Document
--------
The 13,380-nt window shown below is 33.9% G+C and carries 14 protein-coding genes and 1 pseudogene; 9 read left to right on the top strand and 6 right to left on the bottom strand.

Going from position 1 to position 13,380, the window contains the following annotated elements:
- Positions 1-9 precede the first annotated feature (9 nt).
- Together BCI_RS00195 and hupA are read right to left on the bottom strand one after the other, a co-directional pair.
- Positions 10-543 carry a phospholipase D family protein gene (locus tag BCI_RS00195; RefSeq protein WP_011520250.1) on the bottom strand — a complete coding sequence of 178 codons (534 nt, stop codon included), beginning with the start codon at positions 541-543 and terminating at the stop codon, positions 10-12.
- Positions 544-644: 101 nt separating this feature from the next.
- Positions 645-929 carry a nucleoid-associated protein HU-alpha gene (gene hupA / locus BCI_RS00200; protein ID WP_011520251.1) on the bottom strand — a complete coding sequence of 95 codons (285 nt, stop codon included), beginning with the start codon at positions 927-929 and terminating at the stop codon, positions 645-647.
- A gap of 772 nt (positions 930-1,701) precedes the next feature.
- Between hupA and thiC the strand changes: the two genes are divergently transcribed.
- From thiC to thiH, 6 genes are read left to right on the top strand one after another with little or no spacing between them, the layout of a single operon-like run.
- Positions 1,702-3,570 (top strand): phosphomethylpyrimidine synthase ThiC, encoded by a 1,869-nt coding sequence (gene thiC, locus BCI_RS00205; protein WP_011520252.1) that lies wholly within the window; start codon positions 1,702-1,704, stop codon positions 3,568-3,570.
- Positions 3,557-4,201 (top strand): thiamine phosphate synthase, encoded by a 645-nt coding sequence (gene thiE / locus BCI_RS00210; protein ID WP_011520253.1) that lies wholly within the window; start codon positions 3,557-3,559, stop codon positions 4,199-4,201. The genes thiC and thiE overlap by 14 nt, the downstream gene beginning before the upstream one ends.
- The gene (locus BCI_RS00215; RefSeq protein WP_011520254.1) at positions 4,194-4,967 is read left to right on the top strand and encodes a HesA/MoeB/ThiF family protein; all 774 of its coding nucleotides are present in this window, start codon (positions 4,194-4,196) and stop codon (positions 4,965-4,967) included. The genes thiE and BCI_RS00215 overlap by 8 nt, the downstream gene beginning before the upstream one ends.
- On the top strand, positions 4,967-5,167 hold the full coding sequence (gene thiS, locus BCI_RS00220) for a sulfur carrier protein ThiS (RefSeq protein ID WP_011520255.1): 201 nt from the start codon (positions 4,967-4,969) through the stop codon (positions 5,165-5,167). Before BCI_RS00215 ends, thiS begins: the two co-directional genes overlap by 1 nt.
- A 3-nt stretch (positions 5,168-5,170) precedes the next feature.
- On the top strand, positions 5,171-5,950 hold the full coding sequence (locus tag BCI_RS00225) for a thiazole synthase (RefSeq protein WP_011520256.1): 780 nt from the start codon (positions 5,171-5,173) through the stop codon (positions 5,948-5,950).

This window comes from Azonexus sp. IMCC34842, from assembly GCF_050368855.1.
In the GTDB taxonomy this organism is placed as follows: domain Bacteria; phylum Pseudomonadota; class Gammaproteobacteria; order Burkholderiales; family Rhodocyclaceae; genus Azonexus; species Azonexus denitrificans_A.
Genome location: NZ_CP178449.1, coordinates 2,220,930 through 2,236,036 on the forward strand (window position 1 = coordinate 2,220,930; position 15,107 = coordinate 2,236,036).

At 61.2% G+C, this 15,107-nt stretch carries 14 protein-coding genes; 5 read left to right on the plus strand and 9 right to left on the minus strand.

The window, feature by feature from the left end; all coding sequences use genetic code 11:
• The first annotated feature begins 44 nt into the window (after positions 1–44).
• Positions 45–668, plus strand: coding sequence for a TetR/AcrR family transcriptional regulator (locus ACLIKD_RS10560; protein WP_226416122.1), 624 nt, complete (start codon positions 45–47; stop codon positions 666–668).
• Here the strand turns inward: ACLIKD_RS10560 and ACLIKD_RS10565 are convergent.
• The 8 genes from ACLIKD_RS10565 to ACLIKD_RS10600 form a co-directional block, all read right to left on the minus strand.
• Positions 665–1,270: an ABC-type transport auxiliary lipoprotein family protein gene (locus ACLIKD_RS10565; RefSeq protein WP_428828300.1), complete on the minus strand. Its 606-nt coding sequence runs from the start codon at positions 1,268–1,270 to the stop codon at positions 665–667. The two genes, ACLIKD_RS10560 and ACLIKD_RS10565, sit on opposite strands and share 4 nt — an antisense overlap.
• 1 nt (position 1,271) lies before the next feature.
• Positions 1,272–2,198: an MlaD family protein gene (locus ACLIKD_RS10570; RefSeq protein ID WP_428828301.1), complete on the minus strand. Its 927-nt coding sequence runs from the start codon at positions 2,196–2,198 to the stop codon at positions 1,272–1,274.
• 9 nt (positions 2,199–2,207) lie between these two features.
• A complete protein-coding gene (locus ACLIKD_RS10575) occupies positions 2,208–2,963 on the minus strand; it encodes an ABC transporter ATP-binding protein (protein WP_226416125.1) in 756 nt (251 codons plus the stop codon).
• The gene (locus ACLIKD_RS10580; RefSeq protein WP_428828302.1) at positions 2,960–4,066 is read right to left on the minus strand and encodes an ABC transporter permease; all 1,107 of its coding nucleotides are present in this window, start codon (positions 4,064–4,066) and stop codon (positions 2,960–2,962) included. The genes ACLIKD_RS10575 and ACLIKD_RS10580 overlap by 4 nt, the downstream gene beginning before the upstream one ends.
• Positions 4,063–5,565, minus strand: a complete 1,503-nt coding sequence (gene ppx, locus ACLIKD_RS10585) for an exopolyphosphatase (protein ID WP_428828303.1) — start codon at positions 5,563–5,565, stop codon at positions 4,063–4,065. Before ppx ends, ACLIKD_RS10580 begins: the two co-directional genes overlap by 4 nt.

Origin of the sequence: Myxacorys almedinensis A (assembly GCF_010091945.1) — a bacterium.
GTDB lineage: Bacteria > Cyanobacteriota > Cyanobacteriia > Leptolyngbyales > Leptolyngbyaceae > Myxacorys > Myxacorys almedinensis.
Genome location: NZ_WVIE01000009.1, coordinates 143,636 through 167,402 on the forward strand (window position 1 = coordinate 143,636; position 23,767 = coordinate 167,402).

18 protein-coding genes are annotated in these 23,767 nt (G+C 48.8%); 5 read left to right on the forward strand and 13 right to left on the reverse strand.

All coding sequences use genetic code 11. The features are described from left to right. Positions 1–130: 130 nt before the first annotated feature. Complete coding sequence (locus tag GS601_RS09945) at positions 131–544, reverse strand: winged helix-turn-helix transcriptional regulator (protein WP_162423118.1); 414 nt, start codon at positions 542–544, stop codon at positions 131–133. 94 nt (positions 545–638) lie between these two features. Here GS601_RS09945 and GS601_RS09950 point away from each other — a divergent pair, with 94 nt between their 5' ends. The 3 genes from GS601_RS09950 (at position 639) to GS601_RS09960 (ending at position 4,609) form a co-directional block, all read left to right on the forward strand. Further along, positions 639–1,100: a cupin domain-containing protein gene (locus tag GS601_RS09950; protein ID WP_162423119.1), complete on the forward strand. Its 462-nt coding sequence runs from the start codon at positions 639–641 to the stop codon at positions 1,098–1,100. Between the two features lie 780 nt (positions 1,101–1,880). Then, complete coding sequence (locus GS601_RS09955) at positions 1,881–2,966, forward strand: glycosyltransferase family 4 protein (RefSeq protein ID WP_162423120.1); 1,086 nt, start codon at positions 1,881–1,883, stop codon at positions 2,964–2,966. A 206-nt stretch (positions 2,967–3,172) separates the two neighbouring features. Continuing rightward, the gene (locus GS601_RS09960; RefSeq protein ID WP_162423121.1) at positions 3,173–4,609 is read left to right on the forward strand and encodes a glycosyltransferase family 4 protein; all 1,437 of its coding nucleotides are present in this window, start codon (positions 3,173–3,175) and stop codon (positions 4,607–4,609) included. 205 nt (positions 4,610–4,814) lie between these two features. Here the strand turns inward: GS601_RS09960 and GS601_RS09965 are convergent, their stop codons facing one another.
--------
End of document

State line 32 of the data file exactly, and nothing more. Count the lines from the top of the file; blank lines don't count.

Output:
• Positions 4,063–5,565, minus strand: a complete 1,503-nt coding sequence (gene ppx, locus ACLIKD_RS10585) for an exopolyphosphatase (protein ID WP_428828303.1) — start codon at positions 5,563–5,565, stop codon at positions 4,063–4,065. Before ppx ends, ACLIKD_RS10580 begins: the two co-directional genes overlap by 4 nt.